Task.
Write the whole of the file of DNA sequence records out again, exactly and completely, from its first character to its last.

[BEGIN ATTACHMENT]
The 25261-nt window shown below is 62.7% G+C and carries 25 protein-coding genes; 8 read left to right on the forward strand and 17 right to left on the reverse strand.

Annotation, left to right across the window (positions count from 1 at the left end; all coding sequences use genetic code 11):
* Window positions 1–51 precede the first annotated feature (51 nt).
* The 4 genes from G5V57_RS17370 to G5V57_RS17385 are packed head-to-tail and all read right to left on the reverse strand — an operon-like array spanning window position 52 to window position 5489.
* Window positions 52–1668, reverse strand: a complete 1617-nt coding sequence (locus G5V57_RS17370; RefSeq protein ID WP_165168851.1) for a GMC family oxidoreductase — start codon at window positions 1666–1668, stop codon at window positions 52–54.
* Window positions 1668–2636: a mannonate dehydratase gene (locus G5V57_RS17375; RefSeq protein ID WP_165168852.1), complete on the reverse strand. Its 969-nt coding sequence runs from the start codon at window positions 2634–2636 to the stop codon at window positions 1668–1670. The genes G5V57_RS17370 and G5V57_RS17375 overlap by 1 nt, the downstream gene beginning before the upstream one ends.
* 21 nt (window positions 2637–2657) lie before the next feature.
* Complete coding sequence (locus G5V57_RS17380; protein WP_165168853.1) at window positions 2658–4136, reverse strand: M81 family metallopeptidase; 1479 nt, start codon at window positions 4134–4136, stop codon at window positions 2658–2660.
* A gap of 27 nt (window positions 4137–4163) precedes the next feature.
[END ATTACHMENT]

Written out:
The 25261-nt window shown below is 62.7% G+C and carries 25 protein-coding genes; 8 read left to right on the forward strand and 17 right to left on the reverse strand.

Annotation, left to right across the window (positions count from 1 at the left end; all coding sequences use genetic code 11):
* Window positions 1–51 precede the first annotated feature (51 nt).
* The 4 genes from G5V57_RS17370 to G5V57_RS17385 are packed head-to-tail and all read right to left on the reverse strand — an operon-like array spanning window position 52 to window position 5489.
* Window positions 52–1668, reverse strand: a complete 1617-nt coding sequence (locus G5V57_RS17370; RefSeq protein ID WP_165168851.1) for a GMC family oxidoreductase — start codon at window positions 1666–1668, stop codon at window positions 52–54.
* Window positions 1668–2636: a mannonate dehydratase gene (locus G5V57_RS17375; RefSeq protein ID WP_165168852.1), complete on the reverse strand. Its 969-nt coding sequence runs from the start codon at window positions 2634–2636 to the stop codon at window positions 1668–1670. The genes G5V57_RS17370 and G5V57_RS17375 overlap by 1 nt, the downstream gene beginning before the upstream one ends.
* 21 nt (window positions 2637–2657) lie before the next feature.
* Complete coding sequence (locus G5V57_RS17380; protein WP_165168853.1) at window positions 2658–4136, reverse strand: M81 family metallopeptidase; 1479 nt, start codon at window positions 4134–4136, stop codon at window positions 2658–2660.
* A gap of 27 nt (window positions 4137–4163) precedes the next feature.